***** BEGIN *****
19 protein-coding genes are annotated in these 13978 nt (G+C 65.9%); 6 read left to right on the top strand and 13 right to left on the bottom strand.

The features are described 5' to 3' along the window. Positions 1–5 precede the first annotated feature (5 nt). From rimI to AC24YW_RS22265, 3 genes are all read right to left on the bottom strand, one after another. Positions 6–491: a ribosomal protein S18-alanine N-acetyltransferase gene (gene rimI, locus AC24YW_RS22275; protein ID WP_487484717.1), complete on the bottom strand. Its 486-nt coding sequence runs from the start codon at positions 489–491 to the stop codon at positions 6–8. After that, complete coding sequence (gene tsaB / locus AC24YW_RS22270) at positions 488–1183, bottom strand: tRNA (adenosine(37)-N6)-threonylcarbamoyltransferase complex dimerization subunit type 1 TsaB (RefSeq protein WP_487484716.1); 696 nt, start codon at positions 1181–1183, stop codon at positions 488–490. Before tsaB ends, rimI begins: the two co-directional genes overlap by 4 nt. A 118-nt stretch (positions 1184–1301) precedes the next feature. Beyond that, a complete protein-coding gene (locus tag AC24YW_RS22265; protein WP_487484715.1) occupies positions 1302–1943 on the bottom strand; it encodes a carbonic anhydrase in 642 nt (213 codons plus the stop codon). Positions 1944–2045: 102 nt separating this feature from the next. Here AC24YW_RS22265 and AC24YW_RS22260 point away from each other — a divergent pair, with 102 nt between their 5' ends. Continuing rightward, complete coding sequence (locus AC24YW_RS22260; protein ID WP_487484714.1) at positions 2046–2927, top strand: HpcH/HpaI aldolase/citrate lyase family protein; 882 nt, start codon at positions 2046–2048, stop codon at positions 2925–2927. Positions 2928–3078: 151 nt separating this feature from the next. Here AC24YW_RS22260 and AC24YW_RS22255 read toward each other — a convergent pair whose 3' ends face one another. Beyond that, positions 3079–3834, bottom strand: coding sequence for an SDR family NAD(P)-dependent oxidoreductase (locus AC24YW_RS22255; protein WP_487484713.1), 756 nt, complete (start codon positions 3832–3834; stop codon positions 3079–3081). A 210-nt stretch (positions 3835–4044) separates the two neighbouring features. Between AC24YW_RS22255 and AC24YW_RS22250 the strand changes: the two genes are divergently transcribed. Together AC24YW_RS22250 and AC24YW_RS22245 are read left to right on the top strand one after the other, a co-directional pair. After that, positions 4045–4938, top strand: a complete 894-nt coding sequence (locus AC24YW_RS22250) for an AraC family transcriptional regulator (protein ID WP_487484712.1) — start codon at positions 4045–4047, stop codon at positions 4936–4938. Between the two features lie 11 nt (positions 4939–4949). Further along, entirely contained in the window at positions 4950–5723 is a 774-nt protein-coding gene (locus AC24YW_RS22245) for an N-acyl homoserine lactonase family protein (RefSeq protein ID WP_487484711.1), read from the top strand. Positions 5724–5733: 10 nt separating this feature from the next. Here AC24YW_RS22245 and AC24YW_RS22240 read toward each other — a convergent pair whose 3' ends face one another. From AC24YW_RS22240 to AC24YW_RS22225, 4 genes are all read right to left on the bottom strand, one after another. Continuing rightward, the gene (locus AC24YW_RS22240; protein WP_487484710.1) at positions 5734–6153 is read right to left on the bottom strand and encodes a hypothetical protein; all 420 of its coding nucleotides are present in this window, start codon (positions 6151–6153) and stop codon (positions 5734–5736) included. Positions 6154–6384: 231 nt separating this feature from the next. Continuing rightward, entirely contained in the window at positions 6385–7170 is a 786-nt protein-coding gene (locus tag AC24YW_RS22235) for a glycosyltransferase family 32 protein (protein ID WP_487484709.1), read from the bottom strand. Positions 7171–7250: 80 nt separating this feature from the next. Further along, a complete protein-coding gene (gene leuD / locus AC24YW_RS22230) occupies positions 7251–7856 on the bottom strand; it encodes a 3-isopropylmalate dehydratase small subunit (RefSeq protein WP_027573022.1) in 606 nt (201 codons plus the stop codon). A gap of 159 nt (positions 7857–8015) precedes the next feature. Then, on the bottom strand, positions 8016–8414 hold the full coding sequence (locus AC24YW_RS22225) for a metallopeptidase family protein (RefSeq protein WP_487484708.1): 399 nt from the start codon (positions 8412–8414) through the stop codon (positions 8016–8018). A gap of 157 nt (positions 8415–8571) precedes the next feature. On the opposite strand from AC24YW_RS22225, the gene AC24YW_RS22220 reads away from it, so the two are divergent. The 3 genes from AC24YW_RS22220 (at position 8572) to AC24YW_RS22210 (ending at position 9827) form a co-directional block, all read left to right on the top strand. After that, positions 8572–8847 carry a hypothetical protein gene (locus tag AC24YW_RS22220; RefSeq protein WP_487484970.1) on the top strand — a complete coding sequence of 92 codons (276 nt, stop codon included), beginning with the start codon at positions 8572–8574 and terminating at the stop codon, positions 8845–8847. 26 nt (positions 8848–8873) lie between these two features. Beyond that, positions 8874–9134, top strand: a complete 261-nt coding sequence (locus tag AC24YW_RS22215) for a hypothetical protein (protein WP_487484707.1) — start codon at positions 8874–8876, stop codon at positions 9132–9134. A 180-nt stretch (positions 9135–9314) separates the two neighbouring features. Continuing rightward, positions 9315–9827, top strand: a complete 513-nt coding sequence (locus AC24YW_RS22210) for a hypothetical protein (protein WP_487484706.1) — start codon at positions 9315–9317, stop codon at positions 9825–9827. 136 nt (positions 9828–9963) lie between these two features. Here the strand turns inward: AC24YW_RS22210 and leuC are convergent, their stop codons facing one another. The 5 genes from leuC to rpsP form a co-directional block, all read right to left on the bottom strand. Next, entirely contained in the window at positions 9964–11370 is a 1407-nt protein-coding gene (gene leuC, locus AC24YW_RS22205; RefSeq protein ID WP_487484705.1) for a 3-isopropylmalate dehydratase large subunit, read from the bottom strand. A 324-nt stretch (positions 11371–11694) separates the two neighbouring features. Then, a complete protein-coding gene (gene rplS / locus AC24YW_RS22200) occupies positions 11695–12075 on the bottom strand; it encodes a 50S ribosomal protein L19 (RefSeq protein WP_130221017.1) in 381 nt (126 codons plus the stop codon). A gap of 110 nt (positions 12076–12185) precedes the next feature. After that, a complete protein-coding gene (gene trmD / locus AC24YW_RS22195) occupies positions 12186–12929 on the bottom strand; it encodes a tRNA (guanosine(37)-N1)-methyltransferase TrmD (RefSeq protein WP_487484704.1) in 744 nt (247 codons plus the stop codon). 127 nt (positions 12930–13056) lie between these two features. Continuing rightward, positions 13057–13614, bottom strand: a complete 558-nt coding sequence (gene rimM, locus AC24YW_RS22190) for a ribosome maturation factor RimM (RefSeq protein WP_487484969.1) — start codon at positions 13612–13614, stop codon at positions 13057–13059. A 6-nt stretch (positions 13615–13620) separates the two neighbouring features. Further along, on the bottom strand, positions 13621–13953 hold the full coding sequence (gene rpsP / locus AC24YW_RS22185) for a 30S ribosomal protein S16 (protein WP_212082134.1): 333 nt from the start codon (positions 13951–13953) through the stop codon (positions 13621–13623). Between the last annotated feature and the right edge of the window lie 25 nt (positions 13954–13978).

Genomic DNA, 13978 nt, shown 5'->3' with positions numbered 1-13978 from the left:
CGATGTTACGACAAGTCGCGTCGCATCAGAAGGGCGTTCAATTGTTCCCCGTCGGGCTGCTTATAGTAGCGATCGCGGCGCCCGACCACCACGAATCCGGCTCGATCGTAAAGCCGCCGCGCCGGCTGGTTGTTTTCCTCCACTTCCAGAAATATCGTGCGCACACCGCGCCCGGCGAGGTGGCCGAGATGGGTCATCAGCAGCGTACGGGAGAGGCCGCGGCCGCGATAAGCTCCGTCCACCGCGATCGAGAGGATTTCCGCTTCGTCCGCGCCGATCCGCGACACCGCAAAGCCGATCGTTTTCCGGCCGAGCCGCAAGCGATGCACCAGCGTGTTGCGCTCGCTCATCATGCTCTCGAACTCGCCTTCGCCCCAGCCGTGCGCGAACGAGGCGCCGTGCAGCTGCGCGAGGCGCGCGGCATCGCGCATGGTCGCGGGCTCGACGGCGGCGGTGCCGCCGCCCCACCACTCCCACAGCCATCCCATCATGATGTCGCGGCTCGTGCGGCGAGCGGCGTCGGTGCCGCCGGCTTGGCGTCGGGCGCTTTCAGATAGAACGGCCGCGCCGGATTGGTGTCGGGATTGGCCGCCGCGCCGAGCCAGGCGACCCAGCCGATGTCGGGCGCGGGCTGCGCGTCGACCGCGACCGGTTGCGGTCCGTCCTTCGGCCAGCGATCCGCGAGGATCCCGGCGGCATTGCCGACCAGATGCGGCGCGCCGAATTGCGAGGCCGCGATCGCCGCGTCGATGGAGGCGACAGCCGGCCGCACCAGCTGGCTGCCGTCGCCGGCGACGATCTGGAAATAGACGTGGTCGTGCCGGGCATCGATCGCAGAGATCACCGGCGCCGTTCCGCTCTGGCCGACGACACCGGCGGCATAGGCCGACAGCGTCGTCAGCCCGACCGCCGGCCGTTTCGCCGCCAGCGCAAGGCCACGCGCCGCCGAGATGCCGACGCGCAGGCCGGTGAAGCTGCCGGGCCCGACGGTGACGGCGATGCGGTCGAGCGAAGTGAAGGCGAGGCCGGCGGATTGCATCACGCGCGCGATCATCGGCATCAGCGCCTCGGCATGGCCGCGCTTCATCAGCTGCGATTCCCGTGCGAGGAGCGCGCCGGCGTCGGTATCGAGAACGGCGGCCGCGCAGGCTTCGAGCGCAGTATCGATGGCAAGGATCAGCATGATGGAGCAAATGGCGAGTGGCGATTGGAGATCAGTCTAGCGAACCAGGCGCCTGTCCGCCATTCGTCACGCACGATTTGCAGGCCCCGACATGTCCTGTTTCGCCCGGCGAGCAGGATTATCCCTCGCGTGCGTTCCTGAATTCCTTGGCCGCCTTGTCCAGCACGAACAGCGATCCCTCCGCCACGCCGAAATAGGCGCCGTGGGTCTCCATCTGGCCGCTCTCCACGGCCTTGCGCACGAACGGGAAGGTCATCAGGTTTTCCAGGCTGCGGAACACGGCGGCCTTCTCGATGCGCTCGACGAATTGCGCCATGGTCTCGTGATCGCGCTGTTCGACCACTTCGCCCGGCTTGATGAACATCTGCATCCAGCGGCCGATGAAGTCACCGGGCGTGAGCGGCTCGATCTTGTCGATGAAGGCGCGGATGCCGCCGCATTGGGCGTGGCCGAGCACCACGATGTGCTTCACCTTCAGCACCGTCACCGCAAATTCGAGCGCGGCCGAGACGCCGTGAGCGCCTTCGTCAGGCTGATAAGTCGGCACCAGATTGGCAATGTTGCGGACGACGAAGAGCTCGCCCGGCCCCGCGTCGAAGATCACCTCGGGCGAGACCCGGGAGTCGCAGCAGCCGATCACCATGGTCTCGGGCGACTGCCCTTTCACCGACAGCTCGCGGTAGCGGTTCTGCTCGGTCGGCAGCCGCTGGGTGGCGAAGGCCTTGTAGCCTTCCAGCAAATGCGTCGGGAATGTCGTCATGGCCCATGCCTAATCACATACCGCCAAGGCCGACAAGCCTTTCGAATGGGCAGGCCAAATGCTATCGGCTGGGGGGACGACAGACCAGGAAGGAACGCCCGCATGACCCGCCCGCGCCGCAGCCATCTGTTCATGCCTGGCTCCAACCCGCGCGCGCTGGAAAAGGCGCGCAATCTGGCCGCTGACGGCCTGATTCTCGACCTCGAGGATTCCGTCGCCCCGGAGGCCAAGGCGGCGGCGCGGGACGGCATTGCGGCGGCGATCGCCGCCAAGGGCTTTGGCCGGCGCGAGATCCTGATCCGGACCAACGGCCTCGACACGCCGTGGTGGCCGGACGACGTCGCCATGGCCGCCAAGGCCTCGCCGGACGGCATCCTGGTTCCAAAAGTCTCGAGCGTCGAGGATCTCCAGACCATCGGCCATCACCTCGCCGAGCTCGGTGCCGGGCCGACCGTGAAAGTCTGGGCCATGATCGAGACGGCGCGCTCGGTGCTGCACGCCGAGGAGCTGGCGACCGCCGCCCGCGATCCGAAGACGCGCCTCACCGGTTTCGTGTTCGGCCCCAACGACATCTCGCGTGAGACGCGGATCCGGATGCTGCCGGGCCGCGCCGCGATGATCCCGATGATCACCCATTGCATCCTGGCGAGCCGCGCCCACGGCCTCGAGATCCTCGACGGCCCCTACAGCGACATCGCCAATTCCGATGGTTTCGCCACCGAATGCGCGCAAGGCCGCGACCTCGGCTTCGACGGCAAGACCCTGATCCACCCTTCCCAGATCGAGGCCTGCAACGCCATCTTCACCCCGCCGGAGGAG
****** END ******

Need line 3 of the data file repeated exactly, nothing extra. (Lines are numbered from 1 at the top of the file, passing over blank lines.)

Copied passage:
Genomic DNA, 13978 nt, shown 5'->3' with positions numbered 1-13978 from the left: